The Great Depression and Britain
In the UK, an issue of relative decline, not confined to the country’s economy, long pre-existed the Depression. America’s catching up on Britain, in terms of per-capita GDP, had already happened towards the end of the previous century, and the interwar period saw a widening of the gap, although the Depression hit the US very severely. In the 20-year-period 1919–1939, other important European economies – France, Italy – approached British GDP, and German GDP even overtook Britain’s.1 The UK, forerunner of the Industrial Revolution, had sat on its laurels, lacking institutions and policies directed at stimulating investments and innovation, and allowing entrenched interests to hinder development.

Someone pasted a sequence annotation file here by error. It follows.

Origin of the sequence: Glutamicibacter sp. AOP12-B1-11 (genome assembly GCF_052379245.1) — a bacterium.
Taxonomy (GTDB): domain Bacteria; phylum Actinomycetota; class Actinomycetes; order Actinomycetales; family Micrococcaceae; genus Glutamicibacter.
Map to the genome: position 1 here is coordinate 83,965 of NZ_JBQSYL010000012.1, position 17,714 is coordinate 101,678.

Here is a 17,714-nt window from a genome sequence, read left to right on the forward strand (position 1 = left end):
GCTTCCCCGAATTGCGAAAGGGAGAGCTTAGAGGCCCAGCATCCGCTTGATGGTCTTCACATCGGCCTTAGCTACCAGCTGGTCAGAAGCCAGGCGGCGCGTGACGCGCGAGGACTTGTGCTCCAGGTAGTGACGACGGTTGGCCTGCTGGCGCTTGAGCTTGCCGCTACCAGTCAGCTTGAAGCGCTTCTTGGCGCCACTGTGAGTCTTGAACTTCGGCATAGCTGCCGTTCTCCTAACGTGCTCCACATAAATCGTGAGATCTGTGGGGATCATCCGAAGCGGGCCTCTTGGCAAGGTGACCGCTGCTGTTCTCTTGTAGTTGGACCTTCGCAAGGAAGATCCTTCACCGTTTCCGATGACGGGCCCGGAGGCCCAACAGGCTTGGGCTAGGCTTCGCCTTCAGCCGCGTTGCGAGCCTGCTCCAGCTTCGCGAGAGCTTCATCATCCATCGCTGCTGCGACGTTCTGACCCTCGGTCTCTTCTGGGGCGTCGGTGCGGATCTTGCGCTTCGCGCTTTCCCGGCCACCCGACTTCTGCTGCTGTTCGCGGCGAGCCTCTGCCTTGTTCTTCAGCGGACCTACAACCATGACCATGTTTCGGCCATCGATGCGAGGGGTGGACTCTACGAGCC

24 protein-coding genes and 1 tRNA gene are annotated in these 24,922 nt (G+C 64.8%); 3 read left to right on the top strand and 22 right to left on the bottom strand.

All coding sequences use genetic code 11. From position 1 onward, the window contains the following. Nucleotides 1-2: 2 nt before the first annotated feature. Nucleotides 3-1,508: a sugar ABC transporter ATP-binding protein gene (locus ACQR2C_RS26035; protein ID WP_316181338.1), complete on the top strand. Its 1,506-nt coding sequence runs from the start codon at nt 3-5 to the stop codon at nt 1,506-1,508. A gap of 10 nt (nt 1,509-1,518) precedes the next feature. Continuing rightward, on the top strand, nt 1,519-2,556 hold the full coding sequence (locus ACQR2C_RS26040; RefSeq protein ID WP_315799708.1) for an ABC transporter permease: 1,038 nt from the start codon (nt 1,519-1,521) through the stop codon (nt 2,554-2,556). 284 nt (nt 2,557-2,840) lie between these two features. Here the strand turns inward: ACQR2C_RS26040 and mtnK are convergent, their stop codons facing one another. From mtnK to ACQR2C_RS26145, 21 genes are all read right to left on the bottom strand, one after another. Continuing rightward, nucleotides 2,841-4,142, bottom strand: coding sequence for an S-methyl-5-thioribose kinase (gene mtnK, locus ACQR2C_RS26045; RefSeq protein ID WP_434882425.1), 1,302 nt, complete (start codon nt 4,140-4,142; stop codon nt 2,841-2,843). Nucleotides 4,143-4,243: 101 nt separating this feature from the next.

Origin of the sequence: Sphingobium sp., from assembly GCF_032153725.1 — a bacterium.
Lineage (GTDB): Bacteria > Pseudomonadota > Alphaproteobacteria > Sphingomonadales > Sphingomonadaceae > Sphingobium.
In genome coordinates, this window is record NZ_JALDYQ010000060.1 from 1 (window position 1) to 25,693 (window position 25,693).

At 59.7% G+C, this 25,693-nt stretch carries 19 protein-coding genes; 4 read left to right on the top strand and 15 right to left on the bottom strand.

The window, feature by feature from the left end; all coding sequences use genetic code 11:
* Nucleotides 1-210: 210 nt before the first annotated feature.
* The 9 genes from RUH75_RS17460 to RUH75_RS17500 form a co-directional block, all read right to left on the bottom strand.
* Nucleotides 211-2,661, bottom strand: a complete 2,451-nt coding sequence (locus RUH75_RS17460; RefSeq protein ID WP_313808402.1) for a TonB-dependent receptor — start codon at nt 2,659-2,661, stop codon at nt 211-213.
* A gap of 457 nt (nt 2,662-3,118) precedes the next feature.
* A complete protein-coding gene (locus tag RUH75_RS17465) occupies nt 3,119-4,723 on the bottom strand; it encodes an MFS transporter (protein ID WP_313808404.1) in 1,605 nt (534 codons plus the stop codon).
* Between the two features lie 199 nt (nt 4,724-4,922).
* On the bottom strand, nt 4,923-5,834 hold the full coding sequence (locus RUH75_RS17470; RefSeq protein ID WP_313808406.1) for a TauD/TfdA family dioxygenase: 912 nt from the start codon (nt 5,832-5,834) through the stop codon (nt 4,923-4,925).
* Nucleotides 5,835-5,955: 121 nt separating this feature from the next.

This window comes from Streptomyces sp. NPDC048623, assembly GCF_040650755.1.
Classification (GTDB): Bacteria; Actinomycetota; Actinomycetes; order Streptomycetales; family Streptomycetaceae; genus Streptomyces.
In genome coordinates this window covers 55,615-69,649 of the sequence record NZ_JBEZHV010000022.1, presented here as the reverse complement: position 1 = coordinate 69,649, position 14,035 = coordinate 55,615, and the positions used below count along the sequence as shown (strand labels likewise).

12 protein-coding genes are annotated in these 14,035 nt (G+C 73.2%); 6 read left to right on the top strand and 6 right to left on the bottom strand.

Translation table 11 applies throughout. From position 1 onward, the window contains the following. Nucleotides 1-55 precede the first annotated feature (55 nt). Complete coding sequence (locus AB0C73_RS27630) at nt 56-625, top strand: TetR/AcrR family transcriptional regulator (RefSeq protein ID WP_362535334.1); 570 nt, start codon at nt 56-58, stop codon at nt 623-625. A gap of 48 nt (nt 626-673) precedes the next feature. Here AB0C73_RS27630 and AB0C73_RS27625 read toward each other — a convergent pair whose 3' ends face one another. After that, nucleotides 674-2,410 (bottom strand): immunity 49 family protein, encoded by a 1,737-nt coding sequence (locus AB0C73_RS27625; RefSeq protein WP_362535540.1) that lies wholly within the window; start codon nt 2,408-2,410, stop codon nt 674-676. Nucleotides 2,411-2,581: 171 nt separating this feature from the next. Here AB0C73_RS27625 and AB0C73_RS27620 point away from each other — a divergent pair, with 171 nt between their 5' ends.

KeywordsCapital Market Central Bank Banking System Money Supply Initial Public Offering
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